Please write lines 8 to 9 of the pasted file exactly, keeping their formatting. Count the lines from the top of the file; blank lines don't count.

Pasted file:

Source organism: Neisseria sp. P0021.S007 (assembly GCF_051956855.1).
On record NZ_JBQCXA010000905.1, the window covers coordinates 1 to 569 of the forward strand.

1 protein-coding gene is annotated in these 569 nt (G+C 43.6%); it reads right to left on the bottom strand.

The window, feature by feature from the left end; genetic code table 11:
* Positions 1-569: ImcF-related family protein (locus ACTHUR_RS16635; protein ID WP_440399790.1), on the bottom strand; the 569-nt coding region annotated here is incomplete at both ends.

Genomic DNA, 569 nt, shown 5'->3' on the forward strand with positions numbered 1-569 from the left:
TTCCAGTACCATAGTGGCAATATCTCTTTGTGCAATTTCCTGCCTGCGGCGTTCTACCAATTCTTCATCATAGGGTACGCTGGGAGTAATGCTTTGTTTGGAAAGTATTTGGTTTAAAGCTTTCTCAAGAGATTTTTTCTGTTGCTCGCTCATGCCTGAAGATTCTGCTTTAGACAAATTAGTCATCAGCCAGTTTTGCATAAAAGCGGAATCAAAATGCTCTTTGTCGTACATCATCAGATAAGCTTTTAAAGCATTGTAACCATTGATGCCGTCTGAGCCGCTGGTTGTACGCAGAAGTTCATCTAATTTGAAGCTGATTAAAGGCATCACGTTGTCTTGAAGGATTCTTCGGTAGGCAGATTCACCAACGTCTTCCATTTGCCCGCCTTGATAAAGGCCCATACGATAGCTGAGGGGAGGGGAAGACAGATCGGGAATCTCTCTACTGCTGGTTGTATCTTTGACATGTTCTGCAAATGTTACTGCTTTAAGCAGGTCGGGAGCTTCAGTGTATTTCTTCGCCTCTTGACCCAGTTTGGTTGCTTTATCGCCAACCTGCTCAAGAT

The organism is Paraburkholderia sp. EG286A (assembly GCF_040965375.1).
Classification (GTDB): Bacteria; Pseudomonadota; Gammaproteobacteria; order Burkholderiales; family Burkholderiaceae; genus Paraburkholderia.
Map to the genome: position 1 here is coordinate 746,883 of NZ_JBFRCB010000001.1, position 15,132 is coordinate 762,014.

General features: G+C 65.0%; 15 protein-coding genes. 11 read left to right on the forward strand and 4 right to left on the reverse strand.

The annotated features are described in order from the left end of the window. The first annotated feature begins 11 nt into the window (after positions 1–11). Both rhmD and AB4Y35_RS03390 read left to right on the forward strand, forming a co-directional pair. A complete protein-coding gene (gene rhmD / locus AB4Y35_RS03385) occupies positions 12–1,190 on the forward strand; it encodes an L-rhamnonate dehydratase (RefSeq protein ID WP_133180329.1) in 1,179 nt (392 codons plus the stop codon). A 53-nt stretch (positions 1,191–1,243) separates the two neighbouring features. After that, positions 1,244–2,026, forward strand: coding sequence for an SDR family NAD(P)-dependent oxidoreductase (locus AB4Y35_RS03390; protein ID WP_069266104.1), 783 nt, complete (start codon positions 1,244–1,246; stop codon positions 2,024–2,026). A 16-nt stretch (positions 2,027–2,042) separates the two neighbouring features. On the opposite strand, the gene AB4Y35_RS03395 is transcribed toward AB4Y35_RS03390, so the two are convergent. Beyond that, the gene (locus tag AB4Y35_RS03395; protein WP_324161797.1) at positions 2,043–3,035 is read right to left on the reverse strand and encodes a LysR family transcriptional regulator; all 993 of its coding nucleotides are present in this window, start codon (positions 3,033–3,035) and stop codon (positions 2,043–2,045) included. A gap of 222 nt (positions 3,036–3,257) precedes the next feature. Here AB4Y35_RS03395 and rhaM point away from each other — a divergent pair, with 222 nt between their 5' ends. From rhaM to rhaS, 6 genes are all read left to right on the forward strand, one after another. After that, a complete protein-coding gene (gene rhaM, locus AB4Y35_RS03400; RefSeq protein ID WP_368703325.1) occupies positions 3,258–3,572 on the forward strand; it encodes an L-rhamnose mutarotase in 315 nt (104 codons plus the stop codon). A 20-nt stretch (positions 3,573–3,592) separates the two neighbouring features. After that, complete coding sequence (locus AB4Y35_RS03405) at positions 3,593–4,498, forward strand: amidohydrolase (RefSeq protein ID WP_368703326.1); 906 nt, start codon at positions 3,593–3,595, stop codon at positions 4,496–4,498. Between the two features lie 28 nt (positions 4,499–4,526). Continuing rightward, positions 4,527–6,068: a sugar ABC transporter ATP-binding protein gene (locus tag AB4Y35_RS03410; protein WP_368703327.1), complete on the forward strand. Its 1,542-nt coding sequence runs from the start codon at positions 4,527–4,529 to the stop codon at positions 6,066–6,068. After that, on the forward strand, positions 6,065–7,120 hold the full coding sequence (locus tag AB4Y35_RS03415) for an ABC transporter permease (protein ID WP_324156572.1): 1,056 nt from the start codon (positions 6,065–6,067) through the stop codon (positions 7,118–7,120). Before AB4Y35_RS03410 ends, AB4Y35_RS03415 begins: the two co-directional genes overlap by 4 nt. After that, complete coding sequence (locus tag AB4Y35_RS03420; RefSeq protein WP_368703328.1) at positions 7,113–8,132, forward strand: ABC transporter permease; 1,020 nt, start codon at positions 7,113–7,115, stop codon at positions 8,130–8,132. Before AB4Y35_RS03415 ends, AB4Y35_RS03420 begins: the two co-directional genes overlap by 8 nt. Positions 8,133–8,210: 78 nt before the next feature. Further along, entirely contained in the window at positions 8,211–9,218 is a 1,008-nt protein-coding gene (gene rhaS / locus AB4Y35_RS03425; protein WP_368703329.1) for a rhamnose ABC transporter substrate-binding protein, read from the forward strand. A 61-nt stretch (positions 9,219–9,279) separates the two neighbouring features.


The organism is Paraburkholderia sp. EG286A (assembly GCF_040965375.1).
Classification (GTDB): Bacteria; Pseudomonadota; Gammaproteobacteria; order Burkholderiales; family Burkholderiaceae; genus Paraburkholderia.